For a long time, I’ve struggled with Habitat for Humanity as a charity. On the face of it, the premise seems pretty worthy: help folks find affordable housing. Over the years, as I’ve thought and researched the subject, I’ve reached the conclusion that on the whole, Habitat for Humanity is likely making life worse for the people it is trying to help.

First and foremost, it appears that Habitat focuses on single family detached dwellings in suburban and exurban subdivisions. While this may not be true of all Habitat affiliates, it appears from my research on local Habitat affiliates and the national website to be generally true. I see this as a cruel prank of sorts on the future homeowner. At a time when it is becoming less and less affordable to live so far outside the city center and less desirable to become more dependent on a car for living, Habitat is offering to folks the false promise of economic independence and middle class lifestyle.

Many writers and publications have taken on this subject, including The Atlantic Monthly and Worldchanging, and the implications are pretty clear. The rising cost of living in suburbia are slowly making these areas unlivable for the people who could just afford to live there. People, like those who are being ‘helped’ by Habitat for Humanity will fare far worse, since they could not have afforded to live there at all.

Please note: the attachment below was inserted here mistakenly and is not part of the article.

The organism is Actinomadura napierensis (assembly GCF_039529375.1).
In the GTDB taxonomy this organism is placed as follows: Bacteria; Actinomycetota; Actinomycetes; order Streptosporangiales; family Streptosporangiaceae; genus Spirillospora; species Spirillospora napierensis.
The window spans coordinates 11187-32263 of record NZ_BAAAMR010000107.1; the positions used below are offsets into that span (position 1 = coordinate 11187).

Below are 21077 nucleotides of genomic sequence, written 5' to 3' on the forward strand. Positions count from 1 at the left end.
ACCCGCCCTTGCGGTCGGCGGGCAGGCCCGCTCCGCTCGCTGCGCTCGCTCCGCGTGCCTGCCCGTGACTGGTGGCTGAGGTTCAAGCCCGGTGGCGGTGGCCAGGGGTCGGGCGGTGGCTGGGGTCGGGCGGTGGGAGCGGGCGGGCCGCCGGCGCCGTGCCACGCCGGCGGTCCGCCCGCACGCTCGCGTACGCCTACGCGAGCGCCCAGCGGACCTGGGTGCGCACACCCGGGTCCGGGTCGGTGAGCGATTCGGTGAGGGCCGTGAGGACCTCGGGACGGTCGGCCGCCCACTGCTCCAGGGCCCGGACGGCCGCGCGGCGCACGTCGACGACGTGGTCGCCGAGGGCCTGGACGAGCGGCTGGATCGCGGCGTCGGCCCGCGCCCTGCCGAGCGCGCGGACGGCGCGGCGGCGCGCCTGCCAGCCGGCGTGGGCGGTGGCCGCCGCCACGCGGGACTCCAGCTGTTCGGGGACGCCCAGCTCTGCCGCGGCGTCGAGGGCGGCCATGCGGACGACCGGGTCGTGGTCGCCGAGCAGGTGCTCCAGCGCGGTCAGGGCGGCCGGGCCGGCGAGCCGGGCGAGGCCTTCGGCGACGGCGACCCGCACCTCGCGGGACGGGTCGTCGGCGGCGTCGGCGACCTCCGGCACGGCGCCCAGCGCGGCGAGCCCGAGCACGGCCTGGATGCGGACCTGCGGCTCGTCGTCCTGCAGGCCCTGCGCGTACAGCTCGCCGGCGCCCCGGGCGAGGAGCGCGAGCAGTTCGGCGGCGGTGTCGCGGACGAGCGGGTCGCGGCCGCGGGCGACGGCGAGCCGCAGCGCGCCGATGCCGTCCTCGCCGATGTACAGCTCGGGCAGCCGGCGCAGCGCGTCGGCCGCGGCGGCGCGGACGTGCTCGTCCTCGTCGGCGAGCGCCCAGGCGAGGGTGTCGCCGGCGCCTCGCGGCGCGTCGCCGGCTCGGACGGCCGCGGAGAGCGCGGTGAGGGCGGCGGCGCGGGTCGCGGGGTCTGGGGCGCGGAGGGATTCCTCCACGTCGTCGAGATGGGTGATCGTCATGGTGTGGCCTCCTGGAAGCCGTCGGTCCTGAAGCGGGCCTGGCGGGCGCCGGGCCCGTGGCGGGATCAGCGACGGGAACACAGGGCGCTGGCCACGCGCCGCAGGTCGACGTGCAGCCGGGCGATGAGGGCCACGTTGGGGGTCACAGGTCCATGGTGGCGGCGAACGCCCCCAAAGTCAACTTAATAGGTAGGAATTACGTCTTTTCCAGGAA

The opportunity costs that Habitat incurs are high as well. By spending the money and using the land to build low-density housing, they prevent those resources from being used to build more efficient, high-density housing that could have a larger effect on the overall housing market in a region. If Habitat were to make it more affordable to build up the population density in former suburban areas, they could essentially drive the growth of livable, walkable neighborhoods, something that could possibly also make the difference in the cost-effectiveness of public transportation as well.

Further, Habitat focuses on traditionally-built homes. As far as I could tell, no Habitat affiliate makes any particular effort to build highly energy efficient homes. This is a further disservice to the people whom they are trying to help. I would have thought, in particular, that in areas with extremely depressed home prices (e.g. Detroit) Habitat would be working hard to buy and renovate marginal homes to make them more livable and efficient. I saw no such evidence of that on the Detroit affiliate’s web page, at least.

Considering these missed opportunities and disservices, I truly wonder how Habitat continues to attract donors and volunteers. Certainly, there are many opportunities for them in this economic downturn and housing crisis if they can change their model to address them. It may be more difficult for them to make these sorts of changes due to their affiliate structure, but by the same token, that structure might provide a way for particular affiliates to lead the way on their own.

Dennett and modern positivism

Philosopher Daniel Dennett contributed an essay to the John Brockman edited collection What Are You Optimistic About? about the role that modern information technology might have on the growth of rationality and consequently, an increase in secularism and atheism. The essay, like most of the essays that Brockman solicits, is thought-provoking. Alas, the first thought it provoked for me was something along the lines of, “Clearly, Dennett has no faith in humanity’s ability to be stupid with greater speed and efficiency than before!”

The existence of technology will no more prevent religious fundamentalists of either the Muslim or Christian stripe from acting irrationally, anymore than the technology of the first Industrial Revolution caused an expansion of Enlightenment rationality as the 19th century positivists believed.